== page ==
Our first and second record both had limited edition of colored vinyl - red, orange, blue and splatter - which sold out quick. Lots of people were asking myself and the label if colored vinyl would part of the reissue. So, due to popular demand, we pressed new colors for all the record nerds.

5. Your latest album Three came out earlier this year. For someone who hasn’t picked up a copy of it yet, tell us a little bit about the album and why they need to have it.

Three took a period of six years to finally release. It wasn’t due to a lack of inspiration but a deficiency in time from life changing circumstances; mostly having kids, buying and selling a house, moving out of Chicago, to name a few.

The songs accumulated over the span of 4 or 5 years, so it lends itself to different perspectives. With that being said, I also set out to mostly make a positive record. Whether or not that comes through is debatable, but it’s my favorite record of the three.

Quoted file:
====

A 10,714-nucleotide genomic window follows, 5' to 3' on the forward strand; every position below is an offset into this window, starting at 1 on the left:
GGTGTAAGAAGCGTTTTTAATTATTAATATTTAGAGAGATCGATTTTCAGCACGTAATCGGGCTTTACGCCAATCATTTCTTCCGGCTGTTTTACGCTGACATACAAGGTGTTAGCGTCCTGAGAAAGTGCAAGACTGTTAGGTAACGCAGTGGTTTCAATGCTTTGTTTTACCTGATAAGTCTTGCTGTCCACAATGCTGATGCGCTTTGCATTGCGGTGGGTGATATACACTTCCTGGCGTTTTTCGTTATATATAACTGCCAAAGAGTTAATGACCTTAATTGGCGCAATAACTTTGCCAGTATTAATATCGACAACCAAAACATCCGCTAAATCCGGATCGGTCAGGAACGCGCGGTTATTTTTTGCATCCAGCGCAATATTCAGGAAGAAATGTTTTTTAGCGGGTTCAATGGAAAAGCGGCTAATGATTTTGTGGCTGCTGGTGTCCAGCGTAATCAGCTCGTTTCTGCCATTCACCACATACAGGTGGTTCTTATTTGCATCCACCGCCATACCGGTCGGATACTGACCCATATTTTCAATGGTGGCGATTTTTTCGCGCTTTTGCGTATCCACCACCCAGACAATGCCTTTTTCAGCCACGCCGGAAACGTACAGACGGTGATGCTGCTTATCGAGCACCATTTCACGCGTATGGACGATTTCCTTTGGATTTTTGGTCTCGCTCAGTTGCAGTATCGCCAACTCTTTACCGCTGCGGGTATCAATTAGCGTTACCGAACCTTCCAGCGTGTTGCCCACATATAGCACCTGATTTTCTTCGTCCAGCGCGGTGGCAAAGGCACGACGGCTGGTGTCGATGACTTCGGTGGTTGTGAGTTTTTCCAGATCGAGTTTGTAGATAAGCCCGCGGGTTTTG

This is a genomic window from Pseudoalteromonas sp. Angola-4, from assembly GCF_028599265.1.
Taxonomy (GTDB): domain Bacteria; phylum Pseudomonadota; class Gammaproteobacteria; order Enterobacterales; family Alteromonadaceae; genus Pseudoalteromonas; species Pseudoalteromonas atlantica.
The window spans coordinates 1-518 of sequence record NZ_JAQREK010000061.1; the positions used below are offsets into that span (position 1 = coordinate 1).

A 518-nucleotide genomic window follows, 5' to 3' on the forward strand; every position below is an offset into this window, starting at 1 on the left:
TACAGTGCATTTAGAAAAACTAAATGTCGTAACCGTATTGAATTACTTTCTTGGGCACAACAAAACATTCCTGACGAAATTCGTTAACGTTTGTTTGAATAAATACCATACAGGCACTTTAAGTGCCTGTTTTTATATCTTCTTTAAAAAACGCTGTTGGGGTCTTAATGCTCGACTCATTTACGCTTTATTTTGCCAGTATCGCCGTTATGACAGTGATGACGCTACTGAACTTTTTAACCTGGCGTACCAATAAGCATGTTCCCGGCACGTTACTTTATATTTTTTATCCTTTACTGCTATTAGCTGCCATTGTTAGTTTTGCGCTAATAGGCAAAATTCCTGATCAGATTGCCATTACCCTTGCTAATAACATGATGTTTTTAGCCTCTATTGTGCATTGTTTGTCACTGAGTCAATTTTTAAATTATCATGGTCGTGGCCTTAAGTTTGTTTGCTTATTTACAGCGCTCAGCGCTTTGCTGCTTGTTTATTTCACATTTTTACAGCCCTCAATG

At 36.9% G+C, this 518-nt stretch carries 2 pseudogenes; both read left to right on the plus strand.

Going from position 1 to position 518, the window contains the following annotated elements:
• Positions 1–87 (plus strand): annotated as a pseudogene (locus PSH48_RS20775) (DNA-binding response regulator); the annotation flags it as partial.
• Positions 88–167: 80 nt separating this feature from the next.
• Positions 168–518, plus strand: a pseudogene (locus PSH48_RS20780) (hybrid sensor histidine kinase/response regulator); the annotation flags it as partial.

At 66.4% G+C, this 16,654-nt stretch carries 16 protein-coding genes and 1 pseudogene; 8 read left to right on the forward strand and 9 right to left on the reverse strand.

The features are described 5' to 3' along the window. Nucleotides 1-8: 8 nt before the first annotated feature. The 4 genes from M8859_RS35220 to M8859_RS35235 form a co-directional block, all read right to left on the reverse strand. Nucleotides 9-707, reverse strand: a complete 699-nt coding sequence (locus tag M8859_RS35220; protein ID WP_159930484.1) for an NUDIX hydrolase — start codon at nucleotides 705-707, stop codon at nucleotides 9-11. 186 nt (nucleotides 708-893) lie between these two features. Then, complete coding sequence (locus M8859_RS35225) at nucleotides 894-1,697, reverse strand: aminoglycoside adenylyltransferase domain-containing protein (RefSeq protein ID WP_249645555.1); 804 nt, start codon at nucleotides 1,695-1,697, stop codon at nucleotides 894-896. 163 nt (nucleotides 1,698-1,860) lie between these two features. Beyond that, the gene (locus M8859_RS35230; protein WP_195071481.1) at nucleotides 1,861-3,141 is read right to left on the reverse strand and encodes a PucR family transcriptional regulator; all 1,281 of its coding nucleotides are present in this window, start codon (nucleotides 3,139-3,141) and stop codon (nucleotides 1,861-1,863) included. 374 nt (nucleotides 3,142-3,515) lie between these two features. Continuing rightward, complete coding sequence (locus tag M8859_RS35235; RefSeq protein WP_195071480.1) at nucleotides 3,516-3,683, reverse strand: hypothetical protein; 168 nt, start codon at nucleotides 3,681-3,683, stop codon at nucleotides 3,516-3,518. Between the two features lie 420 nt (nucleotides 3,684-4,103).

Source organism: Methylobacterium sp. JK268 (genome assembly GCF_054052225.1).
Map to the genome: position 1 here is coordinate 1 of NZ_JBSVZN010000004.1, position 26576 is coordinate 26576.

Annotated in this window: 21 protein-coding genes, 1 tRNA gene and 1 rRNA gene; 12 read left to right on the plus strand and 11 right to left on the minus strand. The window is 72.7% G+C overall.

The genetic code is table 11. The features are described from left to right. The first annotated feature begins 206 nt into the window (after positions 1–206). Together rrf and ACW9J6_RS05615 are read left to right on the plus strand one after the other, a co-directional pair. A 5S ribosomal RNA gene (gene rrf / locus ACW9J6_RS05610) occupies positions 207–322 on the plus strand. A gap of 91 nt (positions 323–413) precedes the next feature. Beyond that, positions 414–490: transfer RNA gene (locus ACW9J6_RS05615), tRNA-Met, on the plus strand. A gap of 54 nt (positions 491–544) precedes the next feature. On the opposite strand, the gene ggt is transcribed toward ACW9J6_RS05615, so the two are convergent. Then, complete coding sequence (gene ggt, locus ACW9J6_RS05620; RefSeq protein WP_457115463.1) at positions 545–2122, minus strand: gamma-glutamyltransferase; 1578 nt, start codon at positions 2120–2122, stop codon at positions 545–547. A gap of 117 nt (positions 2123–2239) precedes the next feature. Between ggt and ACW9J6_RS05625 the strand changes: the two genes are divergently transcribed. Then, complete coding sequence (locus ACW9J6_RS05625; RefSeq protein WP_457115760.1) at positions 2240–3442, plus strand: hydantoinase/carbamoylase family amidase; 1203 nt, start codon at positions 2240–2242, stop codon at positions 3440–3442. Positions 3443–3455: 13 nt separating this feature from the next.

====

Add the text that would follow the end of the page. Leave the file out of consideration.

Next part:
6. For someone who is still on the fence about purchasing the album, what few songs from it do you feel they should take a listen to, to help show them what they can expect from the album as a whole?

“The Time We Get,” “The Sky Is Electric Blue,” and “Chase Away the Darkness” - They can expect a common thread running through most of the songs without all sounding alike.

7. You recently posted that you were working on some new material for the next record. With this new material, what will your longtime fans hear that is similiar, but also what will be different then what they've heard from you in the past?

I wrote a fictional account of a love triangle told from the perspective of all involved; before, during and after a separation/divorce. I tried to place the best argument for each person and to convey that truth is often murky. Hopefully it comes through, we’ll see.

Musically speaking, it has more of a power pop feel. I’m thinking it will likely have a familiar feel to some of my other songs written in the past.